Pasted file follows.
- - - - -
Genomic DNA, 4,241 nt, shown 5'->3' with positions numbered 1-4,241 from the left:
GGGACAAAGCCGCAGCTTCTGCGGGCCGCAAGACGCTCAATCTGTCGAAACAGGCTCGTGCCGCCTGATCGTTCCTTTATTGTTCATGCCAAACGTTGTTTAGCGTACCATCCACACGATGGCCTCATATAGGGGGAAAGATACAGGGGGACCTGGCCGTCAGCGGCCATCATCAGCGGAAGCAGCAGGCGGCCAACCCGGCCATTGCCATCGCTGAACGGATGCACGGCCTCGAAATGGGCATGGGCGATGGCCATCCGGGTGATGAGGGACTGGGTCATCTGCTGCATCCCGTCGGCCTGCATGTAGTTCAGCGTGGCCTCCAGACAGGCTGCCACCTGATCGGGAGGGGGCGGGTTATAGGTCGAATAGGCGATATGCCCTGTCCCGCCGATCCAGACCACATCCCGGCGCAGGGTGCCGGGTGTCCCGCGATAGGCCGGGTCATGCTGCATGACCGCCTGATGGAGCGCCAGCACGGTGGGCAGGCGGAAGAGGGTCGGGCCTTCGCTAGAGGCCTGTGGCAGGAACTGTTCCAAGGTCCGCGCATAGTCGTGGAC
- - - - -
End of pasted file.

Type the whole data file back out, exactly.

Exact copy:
Genomic DNA, 4,241 nt, shown 5'->3' with positions numbered 1-4,241 from the left:
GGGACAAAGCCGCAGCTTCTGCGGGCCGCAAGACGCTCAATCTGTCGAAACAGGCTCGTGCCGCCTGATCGTTCCTTTATTGTTCATGCCAAACGTTGTTTAGCGTACCATCCACACGATGGCCTCATATAGGGGGAAAGATACAGGGGGACCTGGCCGTCAGCGGCCATCATCAGCGGAAGCAGCAGGCGGCCAACCCGGCCATTGCCATCGCTGAACGGATGCACGGCCTCGAAATGGGCATGGGCGATGGCCATCCGGGTGATGAGGGACTGGGTCATCTGCTGCATCCCGTCGGCCTGCATGTAGTTCAGCGTGGCCTCCAGACAGGCTGCCACCTGATCGGGAGGGGGCGGGTTATAGGTCGAATAGGCGATATGCCCTGTCCCGCCGATCCAGACCACATCCCGGCGCAGGGTGCCGGGTGTCCCGCGATAGGCCGGGTCATGCTGCATGACCGCCTGATGGAGCGCCAGCACGGTGGGCAGGCGGAAGAGGGTCGGGCCTTCGCTAGAGGCCTGTGGCAGGAACTGTTCCAAGGTCCGCGCATAGTCGTGGAC